Cancer doesn't wait in a crisis. That's the message Bowel Cancer New Zealand are sending out by continuing on with their annual Bowel Cancer awareness month and Move your Butt challenge despite Covid-19 disruptions.
For Raumati South father of three Marcel Sandland catching his bowel cancer early was key to his recovery.
Being the second highest cause of cancer death in New Zealand, bowel cancer is curable in 75 per cent of cases if caught early.
"Bowel Cancer NZ's motto is don't sit on your symptoms, something in hindsight I did," Marcel said.
With intermittent abdominal pain that grew worse and worse over a couple of months, it wasn't until Marcel also had a reduced appetite, drastic weight loss, inflammation and pain that would keep him awake at night that he went to his GP to get a check-up.
"I was lucky that she was very thorough and also noticed that I was looking anaemic.
"She ordered a blood sample, a stool sample, and referred me on for an ultrasound first, which lucky for me I managed to get on the same day.
"She rang up the radiology to see how long it would be for the wait time and they said probably about two weeks.
"Lucky for me she pretty much said that they could do better and they managed to get me in that afternoon."
The scan could see an obstruction and inflammation.
"From there my GP referred me to a colonoscopy, which I had two weeks later, to have a look and see what was happening.
"During the colonoscopy they detected the tumour in my bowel and without any further testing they could tell me it was cancer.
"It was pretty horrible and I was in shock at that point.
"I tuned out, didn't really take anything in and my wife had to ask all the questions, like how they even knew it was cancer with barely any testing."
With the doctors confident of the diagnosis, two days later Marcel was booked in for a CT scan to see if the cancer had spread any further. This determined what stage Marcel was in.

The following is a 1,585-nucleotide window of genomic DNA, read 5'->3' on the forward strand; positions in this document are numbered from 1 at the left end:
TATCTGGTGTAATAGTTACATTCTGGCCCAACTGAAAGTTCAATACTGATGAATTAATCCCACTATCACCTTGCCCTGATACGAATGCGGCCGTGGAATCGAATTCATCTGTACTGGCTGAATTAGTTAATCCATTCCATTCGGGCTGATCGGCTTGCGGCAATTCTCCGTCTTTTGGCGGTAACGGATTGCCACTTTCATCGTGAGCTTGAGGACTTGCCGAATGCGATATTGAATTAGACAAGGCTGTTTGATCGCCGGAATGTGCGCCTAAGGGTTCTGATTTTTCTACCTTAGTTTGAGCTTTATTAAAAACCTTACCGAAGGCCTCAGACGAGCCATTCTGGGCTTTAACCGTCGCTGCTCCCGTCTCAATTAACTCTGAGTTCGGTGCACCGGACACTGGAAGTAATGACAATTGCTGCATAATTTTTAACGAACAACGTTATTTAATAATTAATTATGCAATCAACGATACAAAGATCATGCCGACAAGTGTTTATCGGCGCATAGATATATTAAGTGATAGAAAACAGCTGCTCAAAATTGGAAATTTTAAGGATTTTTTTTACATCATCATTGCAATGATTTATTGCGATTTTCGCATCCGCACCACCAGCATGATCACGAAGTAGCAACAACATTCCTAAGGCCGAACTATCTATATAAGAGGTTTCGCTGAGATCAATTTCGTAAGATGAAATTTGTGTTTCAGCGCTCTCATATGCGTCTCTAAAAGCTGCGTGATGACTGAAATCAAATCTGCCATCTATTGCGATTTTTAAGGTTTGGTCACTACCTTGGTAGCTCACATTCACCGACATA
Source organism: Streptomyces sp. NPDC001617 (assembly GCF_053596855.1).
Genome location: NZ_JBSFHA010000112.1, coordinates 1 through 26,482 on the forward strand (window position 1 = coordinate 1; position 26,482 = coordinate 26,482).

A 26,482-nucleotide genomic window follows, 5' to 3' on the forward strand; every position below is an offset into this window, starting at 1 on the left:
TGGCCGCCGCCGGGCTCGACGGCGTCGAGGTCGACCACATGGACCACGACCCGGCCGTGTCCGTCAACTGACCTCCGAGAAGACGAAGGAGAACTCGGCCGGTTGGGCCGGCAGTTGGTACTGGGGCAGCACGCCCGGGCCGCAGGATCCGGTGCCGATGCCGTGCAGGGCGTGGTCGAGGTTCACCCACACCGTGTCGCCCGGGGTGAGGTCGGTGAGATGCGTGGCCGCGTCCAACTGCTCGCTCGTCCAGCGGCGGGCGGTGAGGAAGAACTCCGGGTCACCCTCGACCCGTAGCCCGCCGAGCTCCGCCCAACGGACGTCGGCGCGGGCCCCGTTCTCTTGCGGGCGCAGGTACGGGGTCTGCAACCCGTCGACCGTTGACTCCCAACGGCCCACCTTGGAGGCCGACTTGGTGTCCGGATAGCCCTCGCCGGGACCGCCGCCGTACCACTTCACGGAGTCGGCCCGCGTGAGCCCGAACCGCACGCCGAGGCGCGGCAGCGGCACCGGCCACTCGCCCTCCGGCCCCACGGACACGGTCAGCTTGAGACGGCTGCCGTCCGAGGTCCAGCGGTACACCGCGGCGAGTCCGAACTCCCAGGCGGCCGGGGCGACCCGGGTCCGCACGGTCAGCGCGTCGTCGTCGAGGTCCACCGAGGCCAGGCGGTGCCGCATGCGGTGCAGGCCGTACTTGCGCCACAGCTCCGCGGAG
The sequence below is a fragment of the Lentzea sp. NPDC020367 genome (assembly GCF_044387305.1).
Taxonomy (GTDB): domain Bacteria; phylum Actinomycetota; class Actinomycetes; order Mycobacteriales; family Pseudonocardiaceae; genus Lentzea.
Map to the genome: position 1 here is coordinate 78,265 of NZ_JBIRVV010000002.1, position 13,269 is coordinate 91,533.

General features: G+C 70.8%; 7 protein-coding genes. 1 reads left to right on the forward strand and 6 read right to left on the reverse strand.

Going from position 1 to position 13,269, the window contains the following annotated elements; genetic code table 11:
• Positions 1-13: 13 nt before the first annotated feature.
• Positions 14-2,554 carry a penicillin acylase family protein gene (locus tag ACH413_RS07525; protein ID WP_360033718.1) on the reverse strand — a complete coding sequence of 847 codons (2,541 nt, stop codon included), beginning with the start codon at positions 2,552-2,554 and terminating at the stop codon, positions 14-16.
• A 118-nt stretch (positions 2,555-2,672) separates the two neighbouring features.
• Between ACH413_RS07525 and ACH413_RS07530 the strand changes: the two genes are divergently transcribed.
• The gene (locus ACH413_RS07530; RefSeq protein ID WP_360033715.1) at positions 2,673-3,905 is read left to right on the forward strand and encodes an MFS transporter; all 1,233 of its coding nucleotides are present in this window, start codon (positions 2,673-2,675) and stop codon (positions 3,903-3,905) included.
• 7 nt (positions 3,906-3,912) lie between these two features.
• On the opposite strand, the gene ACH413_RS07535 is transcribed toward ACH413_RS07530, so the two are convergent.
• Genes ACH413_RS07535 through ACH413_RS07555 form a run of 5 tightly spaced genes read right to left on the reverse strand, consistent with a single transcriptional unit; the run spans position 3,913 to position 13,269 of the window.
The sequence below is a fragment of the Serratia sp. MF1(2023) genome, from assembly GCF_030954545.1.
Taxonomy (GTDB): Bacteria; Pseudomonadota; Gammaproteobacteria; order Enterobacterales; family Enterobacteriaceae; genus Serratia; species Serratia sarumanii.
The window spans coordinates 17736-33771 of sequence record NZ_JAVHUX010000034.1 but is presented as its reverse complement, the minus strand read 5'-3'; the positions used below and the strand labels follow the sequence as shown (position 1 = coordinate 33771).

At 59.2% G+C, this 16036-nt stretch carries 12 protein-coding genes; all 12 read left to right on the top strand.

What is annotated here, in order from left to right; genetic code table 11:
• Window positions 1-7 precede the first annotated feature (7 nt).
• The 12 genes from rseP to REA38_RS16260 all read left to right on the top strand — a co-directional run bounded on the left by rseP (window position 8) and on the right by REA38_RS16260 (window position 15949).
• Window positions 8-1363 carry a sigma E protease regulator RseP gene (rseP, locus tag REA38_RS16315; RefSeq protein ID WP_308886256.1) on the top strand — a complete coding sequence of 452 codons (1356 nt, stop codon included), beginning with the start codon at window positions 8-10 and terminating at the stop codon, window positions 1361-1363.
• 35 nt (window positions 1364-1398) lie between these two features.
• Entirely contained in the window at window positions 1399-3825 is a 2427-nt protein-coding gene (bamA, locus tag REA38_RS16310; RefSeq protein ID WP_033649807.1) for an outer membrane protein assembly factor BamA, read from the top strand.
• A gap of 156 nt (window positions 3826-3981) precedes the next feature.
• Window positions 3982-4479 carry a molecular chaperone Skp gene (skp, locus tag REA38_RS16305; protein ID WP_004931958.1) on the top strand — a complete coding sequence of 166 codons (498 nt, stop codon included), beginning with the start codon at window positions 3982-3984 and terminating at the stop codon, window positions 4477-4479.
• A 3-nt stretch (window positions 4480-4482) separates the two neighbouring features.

"The worst part was the wait between finding out I had cancer and getting the results of the scan to find out how far it had spread.
"When they said they think they can take it out with surgery and six months chemotherapy, I felt pretty good at that point but before that it was a tough time, there was no way to tell which way things would go.
"The point of not knowing was the worst part mentally."
Not long later he had surgery which removed the tumour from his bowel and found that it hadn't spread to his lymph nodes, taking him down from stage three to stage two.
"It was then 50-50 on whether I would need chemotherapy or not, and I decided to go for it."
With his youngest child just 2 and a half years old, Marcel wanted to make sure he had done everything he could to make sure he was clear.
Genetic testing has revealed Marcel has a condition similar to Lynch syndrome, a type of hereditary colon cancer.
Marcel will be screened regularly for the rest of his life and so too will his children when they are old enough.
"I would say from my experience to get checked out if you're showing any symptoms, a lot of stuff doesn't fix itself.
"To put it into perspective, a month after visiting my GP with abdominal pain, I was being discharged from hospital post-surgery."
More information on bowel cancer and Bowel Cancer New Zealand can be found at www.bowelcancernz.org.nz